of four, whom he came to know for the first time in London in 1813: "And so it is Guss and Goose and Baby Byron and foolery and giggles, Augusta
wearing the new dresses and silk shawls he has bought for her, the thrill of showing her off to
the acerbic hostesses, home in his carriage at five or six in the morning ... and somehow it
happened, the transition from affection to something dangerous. Never, he said, 'was seduction so easy.' "
Why, given all this excitement, Byron chose to marry Lady Caroline's prim, religious cousin, Annabella Milbanke, is a mystery. Perhaps he hoped marriage would quiet rumors-incest was a bit much even for the cynical Regency grandees among whom he moved. Perhaps it was a gesture of
despair, with a bit of fortune-hunting thrown in. In any case, the marriage was a nightmare, beginning with the bridegroom pacing the halls
with loaded pistols on his wedding night and culminating in Annabella's departure, newborn infant Ada in tow, after only 16 months. In her
legal case for a separation she accused Byron of ongoing incest with Augusta and appalling
maltreatment of every kind, culminating in anal rape two days after she gave birth.
Ostracized by those who had lionized him, Byron left England, never to return. Further adventures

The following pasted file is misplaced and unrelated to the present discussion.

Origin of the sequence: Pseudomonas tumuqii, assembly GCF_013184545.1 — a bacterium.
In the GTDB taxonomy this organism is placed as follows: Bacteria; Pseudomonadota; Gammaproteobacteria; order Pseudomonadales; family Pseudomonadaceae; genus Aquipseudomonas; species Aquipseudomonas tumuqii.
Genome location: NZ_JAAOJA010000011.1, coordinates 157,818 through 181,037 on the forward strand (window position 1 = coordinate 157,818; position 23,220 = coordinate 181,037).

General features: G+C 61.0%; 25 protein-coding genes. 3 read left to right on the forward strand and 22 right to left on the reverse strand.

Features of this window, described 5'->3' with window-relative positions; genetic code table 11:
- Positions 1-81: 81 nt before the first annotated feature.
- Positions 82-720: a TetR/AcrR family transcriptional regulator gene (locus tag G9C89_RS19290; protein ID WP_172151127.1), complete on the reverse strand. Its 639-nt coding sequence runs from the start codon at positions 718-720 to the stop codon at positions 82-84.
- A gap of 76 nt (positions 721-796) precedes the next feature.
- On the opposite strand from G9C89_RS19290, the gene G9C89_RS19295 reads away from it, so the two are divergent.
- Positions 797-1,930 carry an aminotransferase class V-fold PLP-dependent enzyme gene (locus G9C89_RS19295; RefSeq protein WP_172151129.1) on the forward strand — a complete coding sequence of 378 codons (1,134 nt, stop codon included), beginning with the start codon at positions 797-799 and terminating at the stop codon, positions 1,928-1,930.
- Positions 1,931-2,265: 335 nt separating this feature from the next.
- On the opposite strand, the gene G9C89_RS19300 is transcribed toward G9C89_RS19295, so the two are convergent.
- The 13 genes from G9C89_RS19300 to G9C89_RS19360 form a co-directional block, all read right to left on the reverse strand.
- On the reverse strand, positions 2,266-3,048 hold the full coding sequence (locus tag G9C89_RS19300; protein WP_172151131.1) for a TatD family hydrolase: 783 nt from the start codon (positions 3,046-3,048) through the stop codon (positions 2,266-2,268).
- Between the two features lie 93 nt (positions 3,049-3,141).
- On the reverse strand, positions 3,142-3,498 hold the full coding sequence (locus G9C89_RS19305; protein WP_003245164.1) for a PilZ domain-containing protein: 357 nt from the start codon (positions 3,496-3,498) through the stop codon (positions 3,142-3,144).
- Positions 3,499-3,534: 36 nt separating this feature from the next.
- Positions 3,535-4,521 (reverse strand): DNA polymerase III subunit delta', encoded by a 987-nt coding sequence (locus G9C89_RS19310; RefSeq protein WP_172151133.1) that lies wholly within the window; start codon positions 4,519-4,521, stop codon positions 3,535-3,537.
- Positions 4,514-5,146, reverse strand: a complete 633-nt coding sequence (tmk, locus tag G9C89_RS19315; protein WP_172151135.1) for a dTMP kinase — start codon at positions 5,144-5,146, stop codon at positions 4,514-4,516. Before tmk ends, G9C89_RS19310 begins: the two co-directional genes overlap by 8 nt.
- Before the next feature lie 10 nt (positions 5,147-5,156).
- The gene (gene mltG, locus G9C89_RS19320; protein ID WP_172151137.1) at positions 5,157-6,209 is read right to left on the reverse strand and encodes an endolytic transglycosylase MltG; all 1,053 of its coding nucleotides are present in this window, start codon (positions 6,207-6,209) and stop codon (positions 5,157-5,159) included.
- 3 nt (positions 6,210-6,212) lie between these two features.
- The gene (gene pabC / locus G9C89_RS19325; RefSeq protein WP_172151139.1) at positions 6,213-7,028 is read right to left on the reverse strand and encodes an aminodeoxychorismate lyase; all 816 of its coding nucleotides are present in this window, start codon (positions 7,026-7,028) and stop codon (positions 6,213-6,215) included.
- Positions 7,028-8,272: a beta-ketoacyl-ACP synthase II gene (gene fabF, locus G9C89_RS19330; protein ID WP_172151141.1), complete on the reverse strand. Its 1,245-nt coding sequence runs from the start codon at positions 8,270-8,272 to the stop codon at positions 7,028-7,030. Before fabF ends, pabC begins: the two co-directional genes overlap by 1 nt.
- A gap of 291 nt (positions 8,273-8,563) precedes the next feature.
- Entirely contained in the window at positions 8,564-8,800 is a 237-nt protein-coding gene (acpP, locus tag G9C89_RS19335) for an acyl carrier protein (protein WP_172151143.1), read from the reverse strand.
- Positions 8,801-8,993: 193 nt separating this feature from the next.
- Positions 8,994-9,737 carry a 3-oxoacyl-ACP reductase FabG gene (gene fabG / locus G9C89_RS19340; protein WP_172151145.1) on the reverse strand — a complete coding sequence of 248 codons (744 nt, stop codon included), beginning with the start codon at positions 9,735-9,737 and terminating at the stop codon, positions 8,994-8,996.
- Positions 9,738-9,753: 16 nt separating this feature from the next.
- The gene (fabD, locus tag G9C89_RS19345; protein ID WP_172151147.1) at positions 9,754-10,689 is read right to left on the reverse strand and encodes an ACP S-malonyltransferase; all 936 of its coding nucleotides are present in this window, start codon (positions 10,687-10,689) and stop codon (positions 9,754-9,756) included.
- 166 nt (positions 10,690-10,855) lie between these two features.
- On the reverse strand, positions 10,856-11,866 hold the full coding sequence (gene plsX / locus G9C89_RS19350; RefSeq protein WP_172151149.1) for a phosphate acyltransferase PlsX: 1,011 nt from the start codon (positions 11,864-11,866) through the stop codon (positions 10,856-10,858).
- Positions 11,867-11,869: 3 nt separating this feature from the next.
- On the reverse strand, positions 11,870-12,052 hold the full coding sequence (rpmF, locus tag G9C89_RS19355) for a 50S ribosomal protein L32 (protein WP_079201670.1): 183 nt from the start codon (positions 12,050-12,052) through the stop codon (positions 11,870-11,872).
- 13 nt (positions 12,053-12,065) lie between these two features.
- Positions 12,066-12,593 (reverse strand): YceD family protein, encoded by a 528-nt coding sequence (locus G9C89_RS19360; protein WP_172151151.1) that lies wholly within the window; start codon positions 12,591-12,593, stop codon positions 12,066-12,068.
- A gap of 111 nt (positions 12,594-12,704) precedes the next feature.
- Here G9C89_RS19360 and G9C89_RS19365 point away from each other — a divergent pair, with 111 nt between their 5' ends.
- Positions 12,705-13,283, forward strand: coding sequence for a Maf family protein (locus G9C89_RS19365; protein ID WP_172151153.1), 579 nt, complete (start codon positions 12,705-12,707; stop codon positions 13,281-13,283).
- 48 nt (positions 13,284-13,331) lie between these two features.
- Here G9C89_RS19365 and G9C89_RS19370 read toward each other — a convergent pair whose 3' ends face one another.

and abuses followed, the worst of which was probably his cruelty toward Mary Shelley's stepsister, Jane Clairmont, who bore him a
daughter, Allegra. Rather than financially
assisting Jane in raising the child, which he
could easily have afforded to do, he took custody
and refused to answer Jane's increasingly
pathetic letters begging for news; he soon handed
Allegra off to assorted others before sending her
to a convent school, where she died, unvisited by
anyone but Shelley, at age 5. By then he had
settled down with the young, beautiful, married
Italian countess Teresa Guiccioli. Tellingly,
though, the last love of his life, as unrequited
as the first, was for Lukas-a teenager attached
to the ragtag army Byron raised in his botched